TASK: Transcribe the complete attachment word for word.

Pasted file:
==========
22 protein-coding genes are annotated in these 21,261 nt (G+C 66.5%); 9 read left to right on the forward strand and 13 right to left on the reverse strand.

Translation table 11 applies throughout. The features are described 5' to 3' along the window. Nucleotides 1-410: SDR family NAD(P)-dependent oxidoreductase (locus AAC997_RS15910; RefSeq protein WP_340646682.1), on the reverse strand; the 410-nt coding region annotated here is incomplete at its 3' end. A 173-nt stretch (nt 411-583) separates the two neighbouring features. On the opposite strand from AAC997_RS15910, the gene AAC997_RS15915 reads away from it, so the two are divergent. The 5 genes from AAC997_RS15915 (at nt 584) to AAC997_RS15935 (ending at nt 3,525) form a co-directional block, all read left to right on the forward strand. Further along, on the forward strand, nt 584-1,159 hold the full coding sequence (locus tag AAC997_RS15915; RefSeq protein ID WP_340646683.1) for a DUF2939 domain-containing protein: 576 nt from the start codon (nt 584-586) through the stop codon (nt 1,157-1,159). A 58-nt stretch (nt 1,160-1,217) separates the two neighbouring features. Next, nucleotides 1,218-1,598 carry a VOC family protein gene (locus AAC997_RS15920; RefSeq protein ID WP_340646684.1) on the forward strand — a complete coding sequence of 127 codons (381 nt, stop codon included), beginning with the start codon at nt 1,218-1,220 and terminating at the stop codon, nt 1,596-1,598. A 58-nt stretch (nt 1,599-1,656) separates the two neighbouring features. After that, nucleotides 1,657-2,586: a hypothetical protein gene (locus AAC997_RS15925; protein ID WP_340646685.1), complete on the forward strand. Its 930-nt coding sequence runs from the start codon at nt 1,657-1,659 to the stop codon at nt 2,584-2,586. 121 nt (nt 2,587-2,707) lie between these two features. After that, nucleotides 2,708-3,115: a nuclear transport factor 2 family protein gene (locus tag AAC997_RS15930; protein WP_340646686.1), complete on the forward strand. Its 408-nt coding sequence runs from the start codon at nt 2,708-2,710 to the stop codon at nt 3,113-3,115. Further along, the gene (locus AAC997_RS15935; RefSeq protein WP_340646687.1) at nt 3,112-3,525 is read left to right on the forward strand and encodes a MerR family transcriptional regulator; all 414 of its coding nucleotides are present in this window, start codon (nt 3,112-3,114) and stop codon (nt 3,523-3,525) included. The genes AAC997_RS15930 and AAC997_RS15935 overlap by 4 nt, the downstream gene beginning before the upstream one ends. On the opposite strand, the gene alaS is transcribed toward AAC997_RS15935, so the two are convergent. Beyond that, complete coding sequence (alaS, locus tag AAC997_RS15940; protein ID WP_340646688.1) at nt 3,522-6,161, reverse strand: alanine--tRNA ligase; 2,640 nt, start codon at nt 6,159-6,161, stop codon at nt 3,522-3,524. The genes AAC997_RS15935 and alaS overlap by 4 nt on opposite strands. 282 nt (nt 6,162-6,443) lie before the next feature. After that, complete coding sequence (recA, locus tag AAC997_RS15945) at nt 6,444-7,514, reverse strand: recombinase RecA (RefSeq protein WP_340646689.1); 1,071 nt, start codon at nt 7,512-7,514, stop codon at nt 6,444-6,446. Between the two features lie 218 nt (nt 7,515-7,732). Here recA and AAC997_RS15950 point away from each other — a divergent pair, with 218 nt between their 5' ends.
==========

22 protein-coding genes are annotated in these 21,261 nt (G+C 66.5%); 9 read left to right on the forward strand and 13 right to left on the reverse strand.

Translation table 11 applies throughout. The features are described 5' to 3' along the window. Nucleotides 1-410: SDR family NAD(P)-dependent oxidoreductase (locus AAC997_RS15910; RefSeq protein WP_340646682.1), on the reverse strand; the 410-nt coding region annotated here is incomplete at its 3' end. A 173-nt stretch (nt 411-583) separates the two neighbouring features. On the opposite strand from AAC997_RS15910, the gene AAC997_RS15915 reads away from it, so the two are divergent. The 5 genes from AAC997_RS15915 (at nt 584) to AAC997_RS15935 (ending at nt 3,525) form a co-directional block, all read left to right on the forward strand. Further along, on the forward strand, nt 584-1,159 hold the full coding sequence (locus tag AAC997_RS15915; RefSeq protein ID WP_340646683.1) for a DUF2939 domain-containing protein: 576 nt from the start codon (nt 584-586) through the stop codon (nt 1,157-1,159). A 58-nt stretch (nt 1,160-1,217) separates the two neighbouring features. Next, nucleotides 1,218-1,598 carry a VOC family protein gene (locus AAC997_RS15920; RefSeq protein ID WP_340646684.1) on the forward strand — a complete coding sequence of 127 codons (381 nt, stop codon included), beginning with the start codon at nt 1,218-1,220 and terminating at the stop codon, nt 1,596-1,598. A 58-nt stretch (nt 1,599-1,656) separates the two neighbouring features. After that, nucleotides 1,657-2,586: a hypothetical protein gene (locus AAC997_RS15925; protein ID WP_340646685.1), complete on the forward strand. Its 930-nt coding sequence runs from the start codon at nt 1,657-1,659 to the stop codon at nt 2,584-2,586. 121 nt (nt 2,587-2,707) lie between these two features. After that, nucleotides 2,708-3,115: a nuclear transport factor 2 family protein gene (locus tag AAC997_RS15930; protein WP_340646686.1), complete on the forward strand. Its 408-nt coding sequence runs from the start codon at nt 2,708-2,710 to the stop codon at nt 3,113-3,115. Further along, the gene (locus AAC997_RS15935; RefSeq protein WP_340646687.1) at nt 3,112-3,525 is read left to right on the forward strand and encodes a MerR family transcriptional regulator; all 414 of its coding nucleotides are present in this window, start codon (nt 3,112-3,114) and stop codon (nt 3,523-3,525) included. The genes AAC997_RS15930 and AAC997_RS15935 overlap by 4 nt, the downstream gene beginning before the upstream one ends. On the opposite strand, the gene alaS is transcribed toward AAC997_RS15935, so the two are convergent. Beyond that, complete coding sequence (alaS, locus tag AAC997_RS15940; protein ID WP_340646688.1) at nt 3,522-6,161, reverse strand: alanine--tRNA ligase; 2,640 nt, start codon at nt 6,159-6,161, stop codon at nt 3,522-3,524. The genes AAC997_RS15935 and alaS overlap by 4 nt on opposite strands. 282 nt (nt 6,162-6,443) lie before the next feature. After that, complete coding sequence (recA, locus tag AAC997_RS15945) at nt 6,444-7,514, reverse strand: recombinase RecA (RefSeq protein WP_340646689.1); 1,071 nt, start codon at nt 7,512-7,514, stop codon at nt 6,444-6,446. Between the two features lie 218 nt (nt 7,515-7,732). Here recA and AAC997_RS15950 point away from each other — a divergent pair, with 218 nt between their 5' ends.